the oldest of the four sons of Javan (Ge 10:4), whose descendants peopled Greece. It has been supposed that Elishah's descendants peopled the Peloponnesus, which was known by the name of Elis. This may be meant by "the isles of Elishah" (Eze 27:7).
Javan's oldest son (Ge 10:4). Eze 27:7; "purple from the isles of Elishah." As Javan represents the Ionian Greeks; so Elishah the Aeolians, whose favorite resort was to maritime situations, in Greece, Thessaly, and Asia Minor, and Lesbos and Tenedos. Hellas (Greece) and Elis in the Peloponnese are kindred Bathes.
The eldest 'son' of Javan (Ge 10:4), whence the Tyrians obtained the purple dye (Eze 27:7). The latter favours identification with S. Italy and Sicily, or Carthage and N. African coast, both districts famous for the purple dye. Elissa, or Dido, the traditional foundress of Carthage, may indicate Elissa as an early name of Carthage, and Syncellus gives the gloss 'Elissa, whence the Sikeloi.' The Targum on Ezk. gives 'the province of Italy.' The Tell el-Amarna tablets include letters to the king of Egypt from the king of Alashia, Egyptian Alsa, which has been identified with Cyprus; known to Sargon, king of Assyria, as the land of the Ionians, Javan. There are difficulties in all these identifications, possibly because the name itself denoted different districts at different epochs, and no certainty can yet be attained.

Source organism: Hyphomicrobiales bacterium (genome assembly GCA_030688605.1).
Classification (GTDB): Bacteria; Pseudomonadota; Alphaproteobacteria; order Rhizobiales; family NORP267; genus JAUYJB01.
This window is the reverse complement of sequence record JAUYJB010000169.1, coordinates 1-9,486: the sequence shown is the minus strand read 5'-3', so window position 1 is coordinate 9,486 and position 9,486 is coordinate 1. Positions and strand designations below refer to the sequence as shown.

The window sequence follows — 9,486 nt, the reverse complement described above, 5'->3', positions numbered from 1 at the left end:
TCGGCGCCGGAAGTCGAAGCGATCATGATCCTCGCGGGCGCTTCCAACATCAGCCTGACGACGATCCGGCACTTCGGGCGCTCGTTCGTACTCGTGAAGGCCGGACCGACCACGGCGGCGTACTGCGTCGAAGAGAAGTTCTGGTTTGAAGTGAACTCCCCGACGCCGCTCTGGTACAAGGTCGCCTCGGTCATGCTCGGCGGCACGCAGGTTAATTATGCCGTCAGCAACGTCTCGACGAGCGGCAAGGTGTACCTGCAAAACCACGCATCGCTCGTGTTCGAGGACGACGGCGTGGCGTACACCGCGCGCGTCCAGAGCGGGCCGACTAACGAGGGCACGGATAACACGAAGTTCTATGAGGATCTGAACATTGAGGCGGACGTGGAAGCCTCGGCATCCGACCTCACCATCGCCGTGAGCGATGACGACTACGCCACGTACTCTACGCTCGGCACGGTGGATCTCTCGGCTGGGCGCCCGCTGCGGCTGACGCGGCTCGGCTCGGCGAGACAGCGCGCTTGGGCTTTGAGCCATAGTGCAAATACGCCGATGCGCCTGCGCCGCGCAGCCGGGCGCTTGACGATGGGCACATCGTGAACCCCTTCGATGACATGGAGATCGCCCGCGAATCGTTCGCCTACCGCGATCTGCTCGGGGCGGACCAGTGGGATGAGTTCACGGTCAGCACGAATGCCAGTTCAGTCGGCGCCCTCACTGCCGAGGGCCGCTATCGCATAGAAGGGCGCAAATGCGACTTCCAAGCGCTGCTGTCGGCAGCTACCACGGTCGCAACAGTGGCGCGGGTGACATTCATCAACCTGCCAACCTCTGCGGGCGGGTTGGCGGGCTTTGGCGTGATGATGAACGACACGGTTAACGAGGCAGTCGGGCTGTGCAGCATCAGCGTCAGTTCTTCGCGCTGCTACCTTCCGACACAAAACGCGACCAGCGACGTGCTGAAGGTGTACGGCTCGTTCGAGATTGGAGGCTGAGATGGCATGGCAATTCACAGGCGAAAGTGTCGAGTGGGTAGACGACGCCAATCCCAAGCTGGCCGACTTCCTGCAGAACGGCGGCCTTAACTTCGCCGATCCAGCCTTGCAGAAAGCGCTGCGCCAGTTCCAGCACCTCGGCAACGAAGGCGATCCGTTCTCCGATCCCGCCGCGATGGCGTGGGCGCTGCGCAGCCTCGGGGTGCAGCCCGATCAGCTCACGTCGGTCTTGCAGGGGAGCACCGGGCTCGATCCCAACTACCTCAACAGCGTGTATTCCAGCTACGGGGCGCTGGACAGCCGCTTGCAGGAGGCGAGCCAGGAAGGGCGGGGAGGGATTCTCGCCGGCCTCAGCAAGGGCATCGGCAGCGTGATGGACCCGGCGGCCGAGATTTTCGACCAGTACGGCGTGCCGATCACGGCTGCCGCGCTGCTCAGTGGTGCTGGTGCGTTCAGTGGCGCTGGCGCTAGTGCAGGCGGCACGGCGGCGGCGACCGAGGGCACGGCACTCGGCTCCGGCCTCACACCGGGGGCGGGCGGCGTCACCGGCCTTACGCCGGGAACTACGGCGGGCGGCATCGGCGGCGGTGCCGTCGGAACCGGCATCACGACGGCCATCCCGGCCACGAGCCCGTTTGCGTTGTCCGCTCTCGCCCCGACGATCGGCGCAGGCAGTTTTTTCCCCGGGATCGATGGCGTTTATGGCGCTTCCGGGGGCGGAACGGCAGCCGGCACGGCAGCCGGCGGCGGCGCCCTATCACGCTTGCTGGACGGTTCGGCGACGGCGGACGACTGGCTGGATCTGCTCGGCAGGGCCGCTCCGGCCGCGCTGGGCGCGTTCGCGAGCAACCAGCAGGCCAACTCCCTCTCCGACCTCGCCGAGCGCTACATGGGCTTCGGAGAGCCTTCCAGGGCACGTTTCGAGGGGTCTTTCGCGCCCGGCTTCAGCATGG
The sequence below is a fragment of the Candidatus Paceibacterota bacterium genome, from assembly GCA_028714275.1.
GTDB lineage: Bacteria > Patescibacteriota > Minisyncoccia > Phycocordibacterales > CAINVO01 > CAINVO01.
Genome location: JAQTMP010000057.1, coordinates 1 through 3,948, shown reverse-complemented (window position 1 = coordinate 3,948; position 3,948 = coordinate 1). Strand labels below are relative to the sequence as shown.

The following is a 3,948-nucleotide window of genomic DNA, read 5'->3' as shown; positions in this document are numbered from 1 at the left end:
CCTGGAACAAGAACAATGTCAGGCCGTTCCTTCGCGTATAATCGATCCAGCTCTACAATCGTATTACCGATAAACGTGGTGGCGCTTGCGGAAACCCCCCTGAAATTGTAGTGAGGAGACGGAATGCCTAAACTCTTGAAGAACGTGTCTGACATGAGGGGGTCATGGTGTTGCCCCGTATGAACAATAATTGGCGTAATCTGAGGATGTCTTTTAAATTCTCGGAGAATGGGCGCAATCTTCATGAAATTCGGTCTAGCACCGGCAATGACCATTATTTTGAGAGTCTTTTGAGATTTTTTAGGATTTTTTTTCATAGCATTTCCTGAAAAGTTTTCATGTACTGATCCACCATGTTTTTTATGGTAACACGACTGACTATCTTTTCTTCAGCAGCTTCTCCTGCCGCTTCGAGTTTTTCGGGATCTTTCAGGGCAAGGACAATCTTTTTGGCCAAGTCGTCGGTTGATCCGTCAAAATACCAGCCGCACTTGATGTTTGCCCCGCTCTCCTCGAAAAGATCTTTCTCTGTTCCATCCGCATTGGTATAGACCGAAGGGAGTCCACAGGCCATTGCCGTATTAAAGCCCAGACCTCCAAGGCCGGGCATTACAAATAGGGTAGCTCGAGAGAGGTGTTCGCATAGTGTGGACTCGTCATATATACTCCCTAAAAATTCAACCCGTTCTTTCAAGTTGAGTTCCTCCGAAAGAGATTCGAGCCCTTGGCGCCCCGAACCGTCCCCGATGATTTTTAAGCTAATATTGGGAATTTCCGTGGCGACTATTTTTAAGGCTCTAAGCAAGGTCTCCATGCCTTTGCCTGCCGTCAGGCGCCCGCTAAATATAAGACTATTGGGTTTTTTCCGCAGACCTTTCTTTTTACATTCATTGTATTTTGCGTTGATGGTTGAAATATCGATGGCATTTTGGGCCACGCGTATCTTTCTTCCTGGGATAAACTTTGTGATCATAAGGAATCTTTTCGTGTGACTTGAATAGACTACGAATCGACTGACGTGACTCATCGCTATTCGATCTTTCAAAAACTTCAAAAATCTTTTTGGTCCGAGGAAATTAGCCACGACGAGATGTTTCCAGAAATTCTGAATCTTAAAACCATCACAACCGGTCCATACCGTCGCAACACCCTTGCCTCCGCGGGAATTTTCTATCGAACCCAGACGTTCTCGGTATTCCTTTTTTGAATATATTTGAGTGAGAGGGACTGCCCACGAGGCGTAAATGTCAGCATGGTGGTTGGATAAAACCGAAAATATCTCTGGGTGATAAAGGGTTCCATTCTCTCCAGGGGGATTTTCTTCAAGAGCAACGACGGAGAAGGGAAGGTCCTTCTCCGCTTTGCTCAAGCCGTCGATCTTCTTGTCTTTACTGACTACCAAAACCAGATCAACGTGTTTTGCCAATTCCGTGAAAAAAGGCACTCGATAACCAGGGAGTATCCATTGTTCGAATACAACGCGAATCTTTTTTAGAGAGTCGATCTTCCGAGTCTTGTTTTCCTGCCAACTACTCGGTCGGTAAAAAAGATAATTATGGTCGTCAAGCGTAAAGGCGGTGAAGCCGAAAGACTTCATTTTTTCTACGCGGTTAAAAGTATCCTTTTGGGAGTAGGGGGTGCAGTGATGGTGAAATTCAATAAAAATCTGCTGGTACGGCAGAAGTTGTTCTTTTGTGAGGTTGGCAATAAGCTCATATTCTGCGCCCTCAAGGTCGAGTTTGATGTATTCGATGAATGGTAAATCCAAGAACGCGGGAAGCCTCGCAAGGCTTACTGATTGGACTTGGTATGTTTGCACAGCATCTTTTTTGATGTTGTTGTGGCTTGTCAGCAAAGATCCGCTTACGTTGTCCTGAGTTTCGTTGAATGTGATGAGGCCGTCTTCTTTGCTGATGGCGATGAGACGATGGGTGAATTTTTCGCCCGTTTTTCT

C. H. W. Johns.
Eldest son of Javan, the son of Japheth. Ge 10:4; 1Ch 1:7. His descendants apparently occupied the 'isles of Elishah,' and supplied the Phoenicians with blue and purple. Eze 27:7. Josephus identifies them with the ?olians. Others connect Elishah with Elis in the Peloponnesus.
(God is salvation), the eldest son of Javan.
The residence of his descendants is described in
as the isles of Elishah, whence the Phoenicians obtained their purple and blue dyes. Some connect the race of Elishah with the AEolians, others with Elishah, and in a more extended sense Peloponnesus, or even Hellas.